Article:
Video Game / Quake

id Software's series of gritty, (generally) Cyber Punk-ish First-Person Shooter 3D eng... er, games, noted for their industry leading graphics, their fast paced multiplayer matches, and their placement firmly on the "unrealistic" end of the Fackler Scale of FPS Realism. Quake is the Spiritual Successor to the Doom series, with all that entails.

The games which compose the franchise are the following:

Quake was one of the first major franchises to go big with licensing its engine to third parties, creating games like SiN, Soldier of Fortune and Half-Life, as well as later Medal of Honor and Dark Forces titles, and the first two Call of Duty games (and, on a darker note, Daikatana and one of the incarnations of Duke Nukem Forever.)

Tropes found all across the series include:

  • Artifact Title: "Quake" referred to the protagonist in the game's early stages, then to "the enemy" in the finished game's instruction manual. In the end, the actual game (or any game of the series, for that matter) makes no reference to the name "Quake" in any way.
  • Blatant Item Placement: In the first three games.
  • Crate Expectations
  • Follow the Leader: Quake, with the antecedent of Doom, began the multiplayer experience in the 3D FPS genre, but Quake III: Arena, along with its rival game Unreal Tournament, paved the way for the multiplayer FPS. 10 years later, it's still one of the biggest feuds in the gaming history.
  • Have a Nice Death: Courtesy of the in-game console system.
  • Hyperspace Arsenal
  • In-Name-Only: II, IV and Enemy Territory are nominally sequels to each other, and that "plot" line has nothing to do with the first game which in turn has almost nothing to do with Arena. Indeed, id originally wanted the "Strogg" arc to be an entirely new franchise, but ultimately decided the game needed the brand recognition which the "Quake" name would bring. (Also, their original idea for a franchise name was already trademarked by someone else.) Quake III Arena's story makes an attempt to unite the different id universes until that time into a single story arc, not that anyone noticed.
  • Killer App: People built new gaming computers to fully experience the first three games, but the most notable instance is GLQuake, which caused the 3dfx Voodoo Graphics accelerator card to become a must-own for every gaming computer at a time when software rendering and 320x240 resolution was the norm.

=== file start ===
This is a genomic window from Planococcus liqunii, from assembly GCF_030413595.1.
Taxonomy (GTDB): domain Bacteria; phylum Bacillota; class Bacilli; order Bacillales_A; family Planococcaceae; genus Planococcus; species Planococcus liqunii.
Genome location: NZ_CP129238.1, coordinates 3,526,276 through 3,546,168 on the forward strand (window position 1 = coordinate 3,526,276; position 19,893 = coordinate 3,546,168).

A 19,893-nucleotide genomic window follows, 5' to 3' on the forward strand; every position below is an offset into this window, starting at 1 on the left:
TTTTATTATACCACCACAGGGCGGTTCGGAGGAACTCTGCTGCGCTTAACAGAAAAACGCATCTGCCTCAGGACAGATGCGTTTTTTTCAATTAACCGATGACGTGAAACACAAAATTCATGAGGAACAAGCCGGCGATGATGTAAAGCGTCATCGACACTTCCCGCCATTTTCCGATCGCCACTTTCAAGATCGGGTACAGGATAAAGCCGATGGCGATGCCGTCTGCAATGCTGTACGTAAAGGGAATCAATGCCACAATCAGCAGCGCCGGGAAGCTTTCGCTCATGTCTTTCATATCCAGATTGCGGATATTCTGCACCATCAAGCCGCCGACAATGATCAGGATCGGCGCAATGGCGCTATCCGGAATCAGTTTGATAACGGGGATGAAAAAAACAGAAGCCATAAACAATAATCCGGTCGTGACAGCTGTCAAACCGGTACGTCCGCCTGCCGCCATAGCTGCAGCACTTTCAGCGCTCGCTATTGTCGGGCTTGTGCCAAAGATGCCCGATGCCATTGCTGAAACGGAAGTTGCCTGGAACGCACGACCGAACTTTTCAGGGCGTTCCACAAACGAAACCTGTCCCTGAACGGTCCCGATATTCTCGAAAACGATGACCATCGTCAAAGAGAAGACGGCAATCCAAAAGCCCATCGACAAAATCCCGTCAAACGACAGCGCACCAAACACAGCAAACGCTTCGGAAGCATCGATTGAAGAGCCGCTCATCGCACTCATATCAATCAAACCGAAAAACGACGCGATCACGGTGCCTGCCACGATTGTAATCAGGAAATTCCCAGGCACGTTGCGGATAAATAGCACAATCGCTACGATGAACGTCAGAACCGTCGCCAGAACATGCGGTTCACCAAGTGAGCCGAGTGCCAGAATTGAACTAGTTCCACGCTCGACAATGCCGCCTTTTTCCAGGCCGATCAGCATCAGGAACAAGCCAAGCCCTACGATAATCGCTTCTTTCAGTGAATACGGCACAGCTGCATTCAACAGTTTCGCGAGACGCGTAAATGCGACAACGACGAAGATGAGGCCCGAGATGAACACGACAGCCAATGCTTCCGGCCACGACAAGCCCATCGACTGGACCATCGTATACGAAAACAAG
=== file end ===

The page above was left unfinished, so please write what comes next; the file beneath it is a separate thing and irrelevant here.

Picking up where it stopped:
• Ludicrous Gibs
  • Minimalistic Cover Art: The front covers of every primary entry in the series mostly feature the Quad Damage logo.
  • Monster Closet: The series does it sometimes in the first 2 installments.
  • Not the Intended Use: The rocket launcher. Its intended use is of course to make Ludicrous Gibs of groups of enemies. Many players instead choose to use it to make massive Sequence Breaking leaps.
  • Punk Punk: Mostly Gothic Punk, with a healthy helping of Cyber Punk.
  • Real Is Brown
  • Rocket Jump: The Trope Codifier.
    • Speedruns of the first two games will show you how high a player can rocket or grenade jump, given the right equipment. Even some secrets in Quake required doing a grenade jump. It's lampshaded in one of the secrets of the second game which requires you to do this:
      Secret Area. You crazy rocket jumpers!
    • In the Quake II expansion pack The Reckoning there's an area with an Invulnerability item which will vanish when you come closer, of course, by rocket jumping:
      No reward for you, jumper!
    • Many maps in Quake III: Arena and Live are designed to reward skilled users of the technique. In the latter, there's even a tutorial!
    • Even in Quake 1, it was useful. In the two last levels before the boss of the first episode, rocket jumping could skip half of the level, and even lead to a quad damage item.
  • Self Plagiarism: The first game was practically identical to Doom in gameplay and theme, with the only major difference being that it used true 3D instead of sprites. Quake II and III subverted this, the former by having a different theme, the later by focusing solely on the multiplayer aspect.
  • Shout-Out: The boxes of nailgun ammo have the Nine Inch Nails logo on them (which makes sense, since Trent Reznor composed the music for the game.)
  • Slash Command: One of the earliest series examples, if not the earliest.
  • Speed Run: The game just can't pose a challenge to modern players.
  • Splash Damage: The rocket launcher. Against fast targets, it's actually more effective to aim at the ground near rather than trying to hit directly.
  • X Meets Y: Basically Doom meets H.P. Lovecraft.